Undertakings, negligence and the path to assumpsit
The legal ramifications of the court’s decision in the Humber FerryCase was significant. They had for the first reported time allowed an action of trespass to apply to the damage and loss caused by a badly performed agreement. There are two important aspects here for the evolution of the law. Firstly, the harm done was not directly caused (with force of arms as trespass called for) but was merely negligent. By allowing accidental harm to be remediable in a trespass action, the way was paved for action on the case for negligence, and from that the modern law of tort.
Secondly, there was no longer the requirement for a breach of the peace. A defendant could now be liable for damage if the defendant undertook (assumpsit) to do a job for a plaintiff but did it ‘so negligently or unskilfully as to cause harm to the plaintiff’s person or property’. Stoljar has cleverly described the new action of assumpsit as, ‘slipping into the unoccupied middle ground of trespass and covenant’. It seems, even back in medieval England, that the law was fluid and it developed organically to fit the needs of the time.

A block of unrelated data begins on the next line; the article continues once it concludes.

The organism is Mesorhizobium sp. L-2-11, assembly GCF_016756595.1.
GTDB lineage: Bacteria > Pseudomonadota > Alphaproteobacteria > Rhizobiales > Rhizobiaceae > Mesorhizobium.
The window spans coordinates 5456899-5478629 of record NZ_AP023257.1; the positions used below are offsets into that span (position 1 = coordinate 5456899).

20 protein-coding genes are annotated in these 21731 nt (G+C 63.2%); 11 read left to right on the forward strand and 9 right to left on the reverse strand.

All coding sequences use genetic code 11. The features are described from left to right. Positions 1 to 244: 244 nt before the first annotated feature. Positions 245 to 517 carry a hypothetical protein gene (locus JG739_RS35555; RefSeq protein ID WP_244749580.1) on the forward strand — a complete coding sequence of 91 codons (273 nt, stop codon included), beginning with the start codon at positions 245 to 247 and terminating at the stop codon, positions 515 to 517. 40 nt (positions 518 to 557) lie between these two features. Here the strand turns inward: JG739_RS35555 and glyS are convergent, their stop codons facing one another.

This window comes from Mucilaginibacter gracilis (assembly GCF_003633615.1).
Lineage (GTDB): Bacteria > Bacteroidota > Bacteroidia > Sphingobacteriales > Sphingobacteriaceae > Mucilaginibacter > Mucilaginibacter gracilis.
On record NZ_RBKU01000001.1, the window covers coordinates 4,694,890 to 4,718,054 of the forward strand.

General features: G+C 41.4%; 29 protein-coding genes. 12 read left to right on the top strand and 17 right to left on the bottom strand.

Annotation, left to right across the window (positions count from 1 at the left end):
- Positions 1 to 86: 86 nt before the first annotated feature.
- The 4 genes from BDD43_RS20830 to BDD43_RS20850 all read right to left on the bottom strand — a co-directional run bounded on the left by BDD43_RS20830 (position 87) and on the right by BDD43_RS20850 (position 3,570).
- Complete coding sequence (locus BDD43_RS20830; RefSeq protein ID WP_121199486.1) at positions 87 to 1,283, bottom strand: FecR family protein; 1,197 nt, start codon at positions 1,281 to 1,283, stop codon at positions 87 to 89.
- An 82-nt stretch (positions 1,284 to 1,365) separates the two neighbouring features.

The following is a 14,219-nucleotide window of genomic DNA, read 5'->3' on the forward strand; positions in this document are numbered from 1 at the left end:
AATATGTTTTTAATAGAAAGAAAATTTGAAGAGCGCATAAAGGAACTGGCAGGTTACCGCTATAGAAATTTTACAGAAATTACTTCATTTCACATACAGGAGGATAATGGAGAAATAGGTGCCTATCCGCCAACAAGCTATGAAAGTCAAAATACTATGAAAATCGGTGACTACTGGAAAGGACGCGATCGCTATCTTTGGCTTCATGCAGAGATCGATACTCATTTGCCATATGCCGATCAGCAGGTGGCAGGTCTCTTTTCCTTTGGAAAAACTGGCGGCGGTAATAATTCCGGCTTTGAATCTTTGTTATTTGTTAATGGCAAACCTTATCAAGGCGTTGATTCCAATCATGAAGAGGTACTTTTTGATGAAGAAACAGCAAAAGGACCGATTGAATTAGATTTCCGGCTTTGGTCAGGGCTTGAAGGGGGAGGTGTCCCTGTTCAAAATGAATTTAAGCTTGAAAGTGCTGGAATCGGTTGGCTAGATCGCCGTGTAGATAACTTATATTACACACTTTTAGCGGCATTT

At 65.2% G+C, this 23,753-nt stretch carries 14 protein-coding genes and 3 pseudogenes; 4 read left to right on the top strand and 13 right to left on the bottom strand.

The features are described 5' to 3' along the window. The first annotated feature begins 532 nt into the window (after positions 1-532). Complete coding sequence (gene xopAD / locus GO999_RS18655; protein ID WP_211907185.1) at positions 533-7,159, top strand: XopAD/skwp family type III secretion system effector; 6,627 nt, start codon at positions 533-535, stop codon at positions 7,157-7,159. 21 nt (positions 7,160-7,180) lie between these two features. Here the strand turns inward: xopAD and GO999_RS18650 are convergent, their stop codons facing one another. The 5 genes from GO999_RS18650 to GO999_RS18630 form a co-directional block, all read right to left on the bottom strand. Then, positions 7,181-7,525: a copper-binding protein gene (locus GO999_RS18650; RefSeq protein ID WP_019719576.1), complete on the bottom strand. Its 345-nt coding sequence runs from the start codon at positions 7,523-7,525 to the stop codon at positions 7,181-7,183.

From assumpsit to the modern law of contract and torts
By the fifteenth century, writs started including assumpsit super se indicating that someone had undertaken to do something rather than breaching the peace. In the years that followed the Humber Ferry Case, the new approach to assumpsit was applied firstly to the ill performance of an undertaking (misfeasance) and later to the non-performance (nonfeasance) of undertakings. Thus the basis of the modern law of contract was born.
By the end of the seventeenth century, negligence was emerging as the basis for an independent wrong in itself, based on the defendant’s failure to take reasonable care. Before this, actions for negligence were limited to the negligent performance or non-performance of an undertaking or discrete wrongs. Plunkett notes that the recognition of the concept of ‘duty of care’ filled a gap for plaintiffs: ‘[c]laims that would fail in contract could now be converted to claims that would succeed in tort. ‘
The judiciary’s development and articulation of the obligations and duties owed under contract and tort has been extensive since the King’s Bench travelled to York in 1348. It is fair to say, however, that the foundation of contract and torts law can be found in the Humber Ferry Case and the centuries that followed.
Looking back to look forward